There is a moment of doubt before taking your first pill, your first line of something, your first tightly wound rizla bomb or acid tab. There is, at least the first time, a fractional moment when the possibilities of what may or will happen swim up to the forefront of your mind, suddenly thick with doubt as you lift the narcotic to your lips, the pipe to your mouth, the note to your nostril, whatever. Do you jump? Will it ever be the same?
That moment passes, but is replaced by another soon after. The woozy feeling of the drug’s fingers reaching up through each artery, from the pit of your stomach, driving a flutter to the heart, before reaching your mind: vision swoons and sparks, colours phosphoresce, perceived distance expands and contracts. Before mind and body are taken hostage completely, before you submit to the experience willingly or not, there is a moment again of doubt – tinged this time with panic, or fear. Because now it is in you, and no matter what your poison, you must run the course.
There are other times, other occasions that recall these moments. Moving to a foreign country with nothing but the clothes on your back and a sense of – potentially misplaced – optimism is one of them.
The prospect is exciting from sufficient distance, but looms larger and more real as the date approaches. Practicalities to be ticked-off preclude too much thought. The elation of arriving somewhere new or unusual carries you so far, but after the tourist sights have been seen, after days wandering town drinking small beers and coffees, taking photos of buildings, looking in windows at things you won’t buy, looking at people you won’t – or can’t – talk to, coming back each night to a hotel room, there is an emptiness that quickly grows to fill your days in lieu of anything else.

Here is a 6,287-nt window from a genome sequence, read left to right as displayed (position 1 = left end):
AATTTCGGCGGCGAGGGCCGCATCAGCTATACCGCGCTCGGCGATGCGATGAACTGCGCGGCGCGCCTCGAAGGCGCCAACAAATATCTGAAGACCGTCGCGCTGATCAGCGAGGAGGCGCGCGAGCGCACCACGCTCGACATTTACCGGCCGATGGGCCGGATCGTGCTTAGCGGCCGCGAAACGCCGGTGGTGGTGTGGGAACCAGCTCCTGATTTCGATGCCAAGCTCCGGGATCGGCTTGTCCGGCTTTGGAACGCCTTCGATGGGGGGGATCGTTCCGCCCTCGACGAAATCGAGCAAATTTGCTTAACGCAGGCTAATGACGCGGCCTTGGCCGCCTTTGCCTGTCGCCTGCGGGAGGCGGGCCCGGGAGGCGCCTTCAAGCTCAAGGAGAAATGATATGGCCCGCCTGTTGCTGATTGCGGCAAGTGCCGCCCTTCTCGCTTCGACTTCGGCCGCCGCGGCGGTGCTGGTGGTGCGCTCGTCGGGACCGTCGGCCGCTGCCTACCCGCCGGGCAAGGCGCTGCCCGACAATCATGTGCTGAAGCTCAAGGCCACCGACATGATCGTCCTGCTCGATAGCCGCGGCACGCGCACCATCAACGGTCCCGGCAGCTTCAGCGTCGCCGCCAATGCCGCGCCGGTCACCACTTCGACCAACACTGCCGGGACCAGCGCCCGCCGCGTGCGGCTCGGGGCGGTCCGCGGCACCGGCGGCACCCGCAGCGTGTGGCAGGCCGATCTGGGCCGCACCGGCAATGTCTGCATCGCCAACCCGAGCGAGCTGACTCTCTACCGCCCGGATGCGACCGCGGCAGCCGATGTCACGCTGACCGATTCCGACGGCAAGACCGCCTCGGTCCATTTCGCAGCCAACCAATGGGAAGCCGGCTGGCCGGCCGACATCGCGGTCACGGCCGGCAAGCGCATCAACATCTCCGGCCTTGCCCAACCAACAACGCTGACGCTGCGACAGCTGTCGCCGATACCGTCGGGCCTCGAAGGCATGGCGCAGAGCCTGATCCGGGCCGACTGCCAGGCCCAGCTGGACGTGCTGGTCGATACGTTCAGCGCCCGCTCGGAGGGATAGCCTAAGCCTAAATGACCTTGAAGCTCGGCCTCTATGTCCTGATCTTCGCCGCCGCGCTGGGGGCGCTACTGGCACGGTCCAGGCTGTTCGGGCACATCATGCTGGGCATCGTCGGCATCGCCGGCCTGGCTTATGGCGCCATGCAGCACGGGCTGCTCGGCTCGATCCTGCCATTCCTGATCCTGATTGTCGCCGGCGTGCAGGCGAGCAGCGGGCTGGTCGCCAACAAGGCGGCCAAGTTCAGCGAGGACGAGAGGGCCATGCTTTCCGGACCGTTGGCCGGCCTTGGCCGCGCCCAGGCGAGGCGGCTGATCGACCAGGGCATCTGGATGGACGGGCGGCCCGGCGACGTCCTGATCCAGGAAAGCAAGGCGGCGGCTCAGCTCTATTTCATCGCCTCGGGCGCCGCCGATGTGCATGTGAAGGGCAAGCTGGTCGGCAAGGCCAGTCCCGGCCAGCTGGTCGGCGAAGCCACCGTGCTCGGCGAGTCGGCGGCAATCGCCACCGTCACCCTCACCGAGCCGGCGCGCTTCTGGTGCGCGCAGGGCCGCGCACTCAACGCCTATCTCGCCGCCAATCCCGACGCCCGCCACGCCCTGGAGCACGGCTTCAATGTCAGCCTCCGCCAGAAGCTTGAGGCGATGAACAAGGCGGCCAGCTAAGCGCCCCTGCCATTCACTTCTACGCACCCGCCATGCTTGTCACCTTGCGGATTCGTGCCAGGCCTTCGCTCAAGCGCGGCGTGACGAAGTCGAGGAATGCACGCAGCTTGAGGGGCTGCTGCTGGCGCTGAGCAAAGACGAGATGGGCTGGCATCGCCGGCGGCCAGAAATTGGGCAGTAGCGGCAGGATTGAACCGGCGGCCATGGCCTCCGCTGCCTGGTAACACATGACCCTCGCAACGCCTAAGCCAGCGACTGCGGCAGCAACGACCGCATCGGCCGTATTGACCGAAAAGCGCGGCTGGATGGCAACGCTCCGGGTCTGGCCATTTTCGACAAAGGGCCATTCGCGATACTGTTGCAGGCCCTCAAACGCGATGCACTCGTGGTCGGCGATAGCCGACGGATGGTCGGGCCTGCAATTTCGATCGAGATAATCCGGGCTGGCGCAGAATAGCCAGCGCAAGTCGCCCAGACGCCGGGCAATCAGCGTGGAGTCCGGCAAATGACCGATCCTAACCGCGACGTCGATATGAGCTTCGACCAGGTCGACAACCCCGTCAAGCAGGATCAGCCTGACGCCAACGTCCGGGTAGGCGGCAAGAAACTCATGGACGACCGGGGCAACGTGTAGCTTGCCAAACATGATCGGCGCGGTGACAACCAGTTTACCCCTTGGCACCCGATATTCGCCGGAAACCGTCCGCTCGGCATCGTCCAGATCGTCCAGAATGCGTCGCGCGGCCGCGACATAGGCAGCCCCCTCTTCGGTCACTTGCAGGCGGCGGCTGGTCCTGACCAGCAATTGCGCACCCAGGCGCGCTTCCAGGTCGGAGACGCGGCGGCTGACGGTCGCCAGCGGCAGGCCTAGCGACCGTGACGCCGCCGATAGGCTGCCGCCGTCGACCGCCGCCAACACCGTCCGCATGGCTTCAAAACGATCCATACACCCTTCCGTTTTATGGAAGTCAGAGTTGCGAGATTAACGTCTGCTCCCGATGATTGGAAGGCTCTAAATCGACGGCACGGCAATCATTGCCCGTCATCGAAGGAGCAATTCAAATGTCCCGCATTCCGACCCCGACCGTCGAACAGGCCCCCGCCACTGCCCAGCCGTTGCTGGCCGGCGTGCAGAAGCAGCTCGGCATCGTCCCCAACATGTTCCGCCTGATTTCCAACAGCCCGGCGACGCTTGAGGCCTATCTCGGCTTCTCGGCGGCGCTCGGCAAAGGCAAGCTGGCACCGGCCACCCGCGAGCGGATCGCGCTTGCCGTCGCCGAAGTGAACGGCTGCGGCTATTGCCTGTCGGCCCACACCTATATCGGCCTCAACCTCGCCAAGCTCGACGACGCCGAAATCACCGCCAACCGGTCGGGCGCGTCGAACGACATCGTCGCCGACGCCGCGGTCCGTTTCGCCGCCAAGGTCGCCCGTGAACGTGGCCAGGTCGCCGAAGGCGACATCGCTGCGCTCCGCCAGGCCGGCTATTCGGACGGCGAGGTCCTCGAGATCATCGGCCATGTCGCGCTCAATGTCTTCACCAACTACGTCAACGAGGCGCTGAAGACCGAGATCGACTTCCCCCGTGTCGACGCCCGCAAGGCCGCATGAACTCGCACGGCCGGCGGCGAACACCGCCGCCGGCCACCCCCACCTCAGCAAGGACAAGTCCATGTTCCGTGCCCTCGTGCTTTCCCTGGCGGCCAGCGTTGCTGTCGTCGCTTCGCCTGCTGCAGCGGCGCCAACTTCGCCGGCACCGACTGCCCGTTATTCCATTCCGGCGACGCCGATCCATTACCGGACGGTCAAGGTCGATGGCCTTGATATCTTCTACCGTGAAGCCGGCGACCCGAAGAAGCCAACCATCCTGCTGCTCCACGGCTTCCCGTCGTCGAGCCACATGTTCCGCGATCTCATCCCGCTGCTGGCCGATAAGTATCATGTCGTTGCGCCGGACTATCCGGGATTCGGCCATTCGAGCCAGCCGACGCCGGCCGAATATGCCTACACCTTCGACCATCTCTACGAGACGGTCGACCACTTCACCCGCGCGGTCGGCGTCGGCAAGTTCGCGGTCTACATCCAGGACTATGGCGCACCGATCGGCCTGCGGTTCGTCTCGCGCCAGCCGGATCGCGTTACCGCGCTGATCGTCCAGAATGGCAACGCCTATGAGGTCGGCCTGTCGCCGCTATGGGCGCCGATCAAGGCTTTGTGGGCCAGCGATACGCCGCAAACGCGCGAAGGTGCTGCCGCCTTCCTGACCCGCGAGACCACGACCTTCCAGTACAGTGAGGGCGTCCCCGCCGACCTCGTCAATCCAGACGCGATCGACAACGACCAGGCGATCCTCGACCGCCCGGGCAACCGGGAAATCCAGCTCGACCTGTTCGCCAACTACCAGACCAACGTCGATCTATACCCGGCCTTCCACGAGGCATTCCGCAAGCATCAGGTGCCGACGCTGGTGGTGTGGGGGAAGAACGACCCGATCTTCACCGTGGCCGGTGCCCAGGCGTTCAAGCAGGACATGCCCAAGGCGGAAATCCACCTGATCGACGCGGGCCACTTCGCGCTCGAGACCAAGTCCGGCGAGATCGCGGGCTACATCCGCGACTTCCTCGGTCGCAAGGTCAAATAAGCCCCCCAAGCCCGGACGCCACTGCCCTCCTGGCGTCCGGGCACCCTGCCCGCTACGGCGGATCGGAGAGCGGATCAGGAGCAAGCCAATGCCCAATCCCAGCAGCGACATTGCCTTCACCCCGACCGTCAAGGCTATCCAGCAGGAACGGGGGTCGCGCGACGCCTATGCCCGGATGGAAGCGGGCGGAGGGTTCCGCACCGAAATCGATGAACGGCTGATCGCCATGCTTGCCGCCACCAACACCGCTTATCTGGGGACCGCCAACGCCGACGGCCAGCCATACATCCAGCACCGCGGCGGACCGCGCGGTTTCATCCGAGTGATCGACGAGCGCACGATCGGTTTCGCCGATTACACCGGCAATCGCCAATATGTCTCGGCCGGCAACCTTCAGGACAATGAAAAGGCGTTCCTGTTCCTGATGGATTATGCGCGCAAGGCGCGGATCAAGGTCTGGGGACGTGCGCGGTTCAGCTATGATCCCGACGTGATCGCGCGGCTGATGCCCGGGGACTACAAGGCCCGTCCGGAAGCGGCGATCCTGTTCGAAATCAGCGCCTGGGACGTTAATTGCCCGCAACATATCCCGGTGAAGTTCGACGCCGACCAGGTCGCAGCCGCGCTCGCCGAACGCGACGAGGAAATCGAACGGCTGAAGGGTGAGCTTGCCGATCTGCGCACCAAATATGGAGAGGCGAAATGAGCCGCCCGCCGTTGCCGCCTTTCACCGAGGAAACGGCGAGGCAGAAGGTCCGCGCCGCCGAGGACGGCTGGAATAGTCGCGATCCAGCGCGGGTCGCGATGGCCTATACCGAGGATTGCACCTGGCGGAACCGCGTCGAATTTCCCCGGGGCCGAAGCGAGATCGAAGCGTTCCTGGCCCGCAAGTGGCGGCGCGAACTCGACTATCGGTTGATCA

As adults, we don’t often have the experience of being alone, without friends or contacts. The first day of a new school, first day in a new town – these are experienced usually long ago as children, and at the time come with the support of family and friends from other places. So it was with some surprise that I realised the last time I was in this position, I was nine years old. Of course there’s Skype and email and Facebook, but it’s not the same. It’s at times like these that you realise what social animals we are.
Without purpose, without a social network to hand, with a language barrier and with the days growing shorter, it’s easy to focus only on what isn’t working. And it would be easy to succumb to that, to jack it in and take a route back to easier, familiar ground. But that would serve no purpose. I don’t want the feeling of safety; I’m looking to ride out the need for it, landing the other side. There either will be buried reserves of strength, stamina and optimism that can be tapped, new skills and discoveries that will alter the way I approach the world in the future, or there won’t.
I’ve taken the jump, swallowed the pill. I’m over the wave of panic, and I’m looking up. And I absolutely, categorically, hope everything will never be the same again.